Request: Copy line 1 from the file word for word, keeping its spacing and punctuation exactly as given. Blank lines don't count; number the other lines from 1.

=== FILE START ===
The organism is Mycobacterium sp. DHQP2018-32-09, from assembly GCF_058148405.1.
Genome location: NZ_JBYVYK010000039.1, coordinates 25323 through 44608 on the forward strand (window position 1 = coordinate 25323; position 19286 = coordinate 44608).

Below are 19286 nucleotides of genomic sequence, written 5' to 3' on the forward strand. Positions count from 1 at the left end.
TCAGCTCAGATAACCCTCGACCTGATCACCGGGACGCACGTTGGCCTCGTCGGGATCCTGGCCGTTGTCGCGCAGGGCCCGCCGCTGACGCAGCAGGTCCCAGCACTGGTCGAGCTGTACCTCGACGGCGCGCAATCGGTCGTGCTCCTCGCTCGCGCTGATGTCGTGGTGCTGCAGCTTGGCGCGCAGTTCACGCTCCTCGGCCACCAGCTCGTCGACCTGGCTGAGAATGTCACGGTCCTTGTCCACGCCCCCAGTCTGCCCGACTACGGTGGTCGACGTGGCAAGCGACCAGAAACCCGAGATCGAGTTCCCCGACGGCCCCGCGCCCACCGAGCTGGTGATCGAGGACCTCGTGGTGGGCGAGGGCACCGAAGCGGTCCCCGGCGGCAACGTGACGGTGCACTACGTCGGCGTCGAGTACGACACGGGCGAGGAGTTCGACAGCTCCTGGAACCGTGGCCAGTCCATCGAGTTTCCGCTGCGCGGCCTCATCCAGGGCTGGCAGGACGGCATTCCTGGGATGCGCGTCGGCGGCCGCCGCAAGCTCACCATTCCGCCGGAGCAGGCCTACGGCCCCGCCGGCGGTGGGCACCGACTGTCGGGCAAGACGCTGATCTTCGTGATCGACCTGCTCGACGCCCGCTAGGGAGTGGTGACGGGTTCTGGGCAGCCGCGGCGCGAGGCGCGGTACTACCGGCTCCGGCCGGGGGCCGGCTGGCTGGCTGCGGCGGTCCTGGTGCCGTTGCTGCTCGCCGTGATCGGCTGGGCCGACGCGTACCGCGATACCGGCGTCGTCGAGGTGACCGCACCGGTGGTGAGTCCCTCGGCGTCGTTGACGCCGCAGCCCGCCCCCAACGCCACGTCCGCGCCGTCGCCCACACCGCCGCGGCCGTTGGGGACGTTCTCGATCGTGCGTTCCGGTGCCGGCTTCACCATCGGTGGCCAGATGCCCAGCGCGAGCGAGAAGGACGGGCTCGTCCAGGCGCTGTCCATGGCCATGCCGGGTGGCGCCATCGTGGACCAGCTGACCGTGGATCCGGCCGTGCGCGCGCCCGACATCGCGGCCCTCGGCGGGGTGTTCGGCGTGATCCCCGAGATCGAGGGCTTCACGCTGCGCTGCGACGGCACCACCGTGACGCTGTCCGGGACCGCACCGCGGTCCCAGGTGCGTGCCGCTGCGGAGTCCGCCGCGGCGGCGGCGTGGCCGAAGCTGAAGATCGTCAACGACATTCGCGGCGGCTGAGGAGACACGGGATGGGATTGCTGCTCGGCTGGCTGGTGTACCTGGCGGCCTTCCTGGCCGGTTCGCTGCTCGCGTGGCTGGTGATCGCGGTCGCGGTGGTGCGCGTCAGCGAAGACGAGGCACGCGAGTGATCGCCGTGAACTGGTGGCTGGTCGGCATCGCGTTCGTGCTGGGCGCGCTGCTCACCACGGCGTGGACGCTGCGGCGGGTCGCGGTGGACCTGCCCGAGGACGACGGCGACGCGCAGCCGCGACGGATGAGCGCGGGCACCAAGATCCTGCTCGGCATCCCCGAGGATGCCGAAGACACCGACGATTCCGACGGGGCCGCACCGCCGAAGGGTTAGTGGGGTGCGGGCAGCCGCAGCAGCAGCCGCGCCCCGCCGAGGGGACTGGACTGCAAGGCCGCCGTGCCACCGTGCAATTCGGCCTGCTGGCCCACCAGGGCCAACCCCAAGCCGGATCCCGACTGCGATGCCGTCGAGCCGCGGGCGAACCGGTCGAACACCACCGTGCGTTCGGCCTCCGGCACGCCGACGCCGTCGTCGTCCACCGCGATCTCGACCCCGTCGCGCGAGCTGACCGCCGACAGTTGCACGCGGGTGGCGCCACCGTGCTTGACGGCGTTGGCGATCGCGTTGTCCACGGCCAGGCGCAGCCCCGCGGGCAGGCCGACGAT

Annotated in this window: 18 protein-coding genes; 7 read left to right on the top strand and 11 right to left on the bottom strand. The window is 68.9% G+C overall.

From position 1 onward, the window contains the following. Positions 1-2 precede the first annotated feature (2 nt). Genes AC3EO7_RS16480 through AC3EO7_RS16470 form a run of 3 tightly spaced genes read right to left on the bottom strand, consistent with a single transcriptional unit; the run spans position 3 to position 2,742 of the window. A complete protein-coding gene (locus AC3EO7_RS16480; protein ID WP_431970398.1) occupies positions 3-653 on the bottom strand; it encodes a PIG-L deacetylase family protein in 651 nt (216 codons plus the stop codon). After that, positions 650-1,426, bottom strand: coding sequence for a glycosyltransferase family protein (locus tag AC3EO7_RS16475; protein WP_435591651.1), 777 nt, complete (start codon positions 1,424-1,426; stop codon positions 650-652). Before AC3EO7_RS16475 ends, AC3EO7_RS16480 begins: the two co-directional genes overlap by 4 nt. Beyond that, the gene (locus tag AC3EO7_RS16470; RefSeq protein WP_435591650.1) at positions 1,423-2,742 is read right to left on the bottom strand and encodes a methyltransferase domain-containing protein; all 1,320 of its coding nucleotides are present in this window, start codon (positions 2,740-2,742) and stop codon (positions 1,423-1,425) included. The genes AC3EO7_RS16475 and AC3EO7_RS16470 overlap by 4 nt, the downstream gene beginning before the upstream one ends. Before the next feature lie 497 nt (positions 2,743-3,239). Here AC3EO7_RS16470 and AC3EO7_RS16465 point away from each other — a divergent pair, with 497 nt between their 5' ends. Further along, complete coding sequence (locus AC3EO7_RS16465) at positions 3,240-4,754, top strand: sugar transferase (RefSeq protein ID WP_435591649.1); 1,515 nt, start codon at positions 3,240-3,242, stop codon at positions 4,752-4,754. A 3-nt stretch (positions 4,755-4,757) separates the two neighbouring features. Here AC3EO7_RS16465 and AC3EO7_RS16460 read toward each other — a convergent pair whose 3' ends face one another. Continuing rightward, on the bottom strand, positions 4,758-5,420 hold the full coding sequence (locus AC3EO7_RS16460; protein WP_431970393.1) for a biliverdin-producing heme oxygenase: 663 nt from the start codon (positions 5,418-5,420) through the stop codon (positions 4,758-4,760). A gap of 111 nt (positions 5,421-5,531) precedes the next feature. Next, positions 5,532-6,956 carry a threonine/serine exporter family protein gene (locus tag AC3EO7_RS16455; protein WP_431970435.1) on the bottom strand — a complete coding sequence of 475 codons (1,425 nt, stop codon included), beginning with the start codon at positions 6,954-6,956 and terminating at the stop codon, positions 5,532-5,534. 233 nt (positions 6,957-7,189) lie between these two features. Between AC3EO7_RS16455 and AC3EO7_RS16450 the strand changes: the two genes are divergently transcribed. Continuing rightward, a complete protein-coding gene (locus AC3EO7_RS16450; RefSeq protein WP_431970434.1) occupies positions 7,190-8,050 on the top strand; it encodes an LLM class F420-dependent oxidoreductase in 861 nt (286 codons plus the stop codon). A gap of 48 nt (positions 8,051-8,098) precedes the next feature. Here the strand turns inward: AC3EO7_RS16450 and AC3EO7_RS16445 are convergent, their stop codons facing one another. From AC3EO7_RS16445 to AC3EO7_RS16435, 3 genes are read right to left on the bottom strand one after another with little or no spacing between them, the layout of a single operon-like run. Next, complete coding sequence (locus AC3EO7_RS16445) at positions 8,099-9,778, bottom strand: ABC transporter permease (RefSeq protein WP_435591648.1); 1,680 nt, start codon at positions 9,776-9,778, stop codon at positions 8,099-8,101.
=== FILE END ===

The organism is Mycobacterium sp. DHQP2018-32-09, from assembly GCF_058148405.1.